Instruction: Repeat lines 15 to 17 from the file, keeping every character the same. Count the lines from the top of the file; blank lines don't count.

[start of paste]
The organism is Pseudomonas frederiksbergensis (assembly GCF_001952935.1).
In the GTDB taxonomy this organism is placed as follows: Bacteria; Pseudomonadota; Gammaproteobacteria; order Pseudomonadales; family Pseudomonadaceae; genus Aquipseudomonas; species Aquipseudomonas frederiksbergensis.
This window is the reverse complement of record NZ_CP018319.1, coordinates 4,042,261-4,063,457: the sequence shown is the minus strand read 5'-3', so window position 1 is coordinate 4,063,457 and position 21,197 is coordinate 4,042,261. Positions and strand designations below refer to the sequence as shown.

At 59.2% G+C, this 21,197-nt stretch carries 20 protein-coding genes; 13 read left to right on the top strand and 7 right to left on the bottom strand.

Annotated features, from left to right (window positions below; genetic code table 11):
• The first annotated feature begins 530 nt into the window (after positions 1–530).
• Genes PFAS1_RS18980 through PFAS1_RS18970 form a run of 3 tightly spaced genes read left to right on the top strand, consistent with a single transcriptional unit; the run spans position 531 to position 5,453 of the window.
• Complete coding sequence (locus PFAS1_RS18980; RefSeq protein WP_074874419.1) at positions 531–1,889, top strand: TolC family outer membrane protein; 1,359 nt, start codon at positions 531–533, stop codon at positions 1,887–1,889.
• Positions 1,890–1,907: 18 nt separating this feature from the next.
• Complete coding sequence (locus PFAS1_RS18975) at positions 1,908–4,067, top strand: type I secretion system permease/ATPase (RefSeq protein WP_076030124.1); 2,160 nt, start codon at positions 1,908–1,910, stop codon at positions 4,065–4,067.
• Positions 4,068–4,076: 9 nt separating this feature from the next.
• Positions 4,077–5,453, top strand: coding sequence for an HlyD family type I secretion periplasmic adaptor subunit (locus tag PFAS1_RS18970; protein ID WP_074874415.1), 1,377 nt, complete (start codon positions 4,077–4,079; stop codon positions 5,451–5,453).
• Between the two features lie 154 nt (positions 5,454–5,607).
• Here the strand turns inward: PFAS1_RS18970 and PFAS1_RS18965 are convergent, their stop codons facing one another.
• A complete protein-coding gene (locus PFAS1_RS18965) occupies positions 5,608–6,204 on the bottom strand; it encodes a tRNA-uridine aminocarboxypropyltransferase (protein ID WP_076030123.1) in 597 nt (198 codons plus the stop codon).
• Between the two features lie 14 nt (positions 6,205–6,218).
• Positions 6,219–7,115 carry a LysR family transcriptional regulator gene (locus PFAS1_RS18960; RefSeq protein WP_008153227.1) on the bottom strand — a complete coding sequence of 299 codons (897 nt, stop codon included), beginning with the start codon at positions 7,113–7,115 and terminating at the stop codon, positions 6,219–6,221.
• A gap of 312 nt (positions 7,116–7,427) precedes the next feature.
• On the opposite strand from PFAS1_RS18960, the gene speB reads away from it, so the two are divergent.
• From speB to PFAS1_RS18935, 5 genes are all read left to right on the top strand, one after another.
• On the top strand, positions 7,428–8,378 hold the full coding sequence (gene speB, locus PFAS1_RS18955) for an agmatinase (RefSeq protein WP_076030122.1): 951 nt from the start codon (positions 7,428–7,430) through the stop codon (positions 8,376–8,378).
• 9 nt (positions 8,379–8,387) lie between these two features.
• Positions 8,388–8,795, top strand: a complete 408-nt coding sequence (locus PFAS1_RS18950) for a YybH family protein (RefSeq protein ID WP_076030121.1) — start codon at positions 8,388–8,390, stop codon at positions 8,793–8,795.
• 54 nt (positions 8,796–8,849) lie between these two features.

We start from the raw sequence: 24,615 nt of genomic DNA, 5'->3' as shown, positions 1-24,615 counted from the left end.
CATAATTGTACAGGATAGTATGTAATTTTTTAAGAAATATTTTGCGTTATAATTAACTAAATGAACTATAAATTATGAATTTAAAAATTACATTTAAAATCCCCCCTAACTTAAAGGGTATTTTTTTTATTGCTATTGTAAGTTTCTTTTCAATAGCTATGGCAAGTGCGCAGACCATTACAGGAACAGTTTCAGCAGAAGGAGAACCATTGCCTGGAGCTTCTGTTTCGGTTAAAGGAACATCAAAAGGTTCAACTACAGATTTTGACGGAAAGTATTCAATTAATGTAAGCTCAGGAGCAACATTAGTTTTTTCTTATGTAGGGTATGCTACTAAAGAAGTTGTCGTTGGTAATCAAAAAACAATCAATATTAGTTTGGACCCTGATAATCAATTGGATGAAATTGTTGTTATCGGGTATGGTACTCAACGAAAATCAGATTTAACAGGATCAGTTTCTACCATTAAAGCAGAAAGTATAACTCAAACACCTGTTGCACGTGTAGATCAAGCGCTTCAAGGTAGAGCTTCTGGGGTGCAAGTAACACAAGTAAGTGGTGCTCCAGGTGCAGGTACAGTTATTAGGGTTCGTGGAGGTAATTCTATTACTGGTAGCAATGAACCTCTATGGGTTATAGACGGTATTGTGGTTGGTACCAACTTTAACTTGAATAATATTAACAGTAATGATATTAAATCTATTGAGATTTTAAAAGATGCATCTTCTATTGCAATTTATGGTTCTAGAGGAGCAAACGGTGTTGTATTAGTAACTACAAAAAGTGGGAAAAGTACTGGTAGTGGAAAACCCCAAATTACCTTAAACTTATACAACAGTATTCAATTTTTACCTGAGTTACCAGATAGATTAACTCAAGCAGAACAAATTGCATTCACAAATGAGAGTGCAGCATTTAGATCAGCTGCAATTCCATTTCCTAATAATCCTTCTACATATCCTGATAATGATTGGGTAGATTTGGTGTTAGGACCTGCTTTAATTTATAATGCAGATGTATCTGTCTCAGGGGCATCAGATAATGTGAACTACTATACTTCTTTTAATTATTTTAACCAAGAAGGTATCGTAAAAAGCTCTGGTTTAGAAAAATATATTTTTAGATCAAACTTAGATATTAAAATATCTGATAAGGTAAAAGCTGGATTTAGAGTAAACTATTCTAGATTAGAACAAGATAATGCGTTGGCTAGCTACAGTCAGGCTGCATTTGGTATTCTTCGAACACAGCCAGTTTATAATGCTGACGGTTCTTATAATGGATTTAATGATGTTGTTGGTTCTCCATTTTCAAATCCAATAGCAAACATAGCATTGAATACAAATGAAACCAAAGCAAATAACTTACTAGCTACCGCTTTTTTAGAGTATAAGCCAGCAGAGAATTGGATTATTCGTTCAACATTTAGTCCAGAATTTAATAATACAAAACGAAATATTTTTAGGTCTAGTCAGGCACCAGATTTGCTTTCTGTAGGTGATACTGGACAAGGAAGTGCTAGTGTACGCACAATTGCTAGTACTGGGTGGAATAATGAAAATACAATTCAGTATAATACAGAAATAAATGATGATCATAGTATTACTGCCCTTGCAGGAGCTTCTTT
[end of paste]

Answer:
• A complete protein-coding gene (locus PFAS1_RS18965) occupies positions 5,608–6,204 on the bottom strand; it encodes a tRNA-uridine aminocarboxypropyltransferase (protein ID WP_076030123.1) in 597 nt (198 codons plus the stop codon).
• Between the two features lie 14 nt (positions 6,205–6,218).
• Positions 6,219–7,115 carry a LysR family transcriptional regulator gene (locus PFAS1_RS18960; RefSeq protein WP_008153227.1) on the bottom strand — a complete coding sequence of 299 codons (897 nt, stop codon included), beginning with the start codon at positions 7,113–7,115 and terminating at the stop codon, positions 6,219–6,221.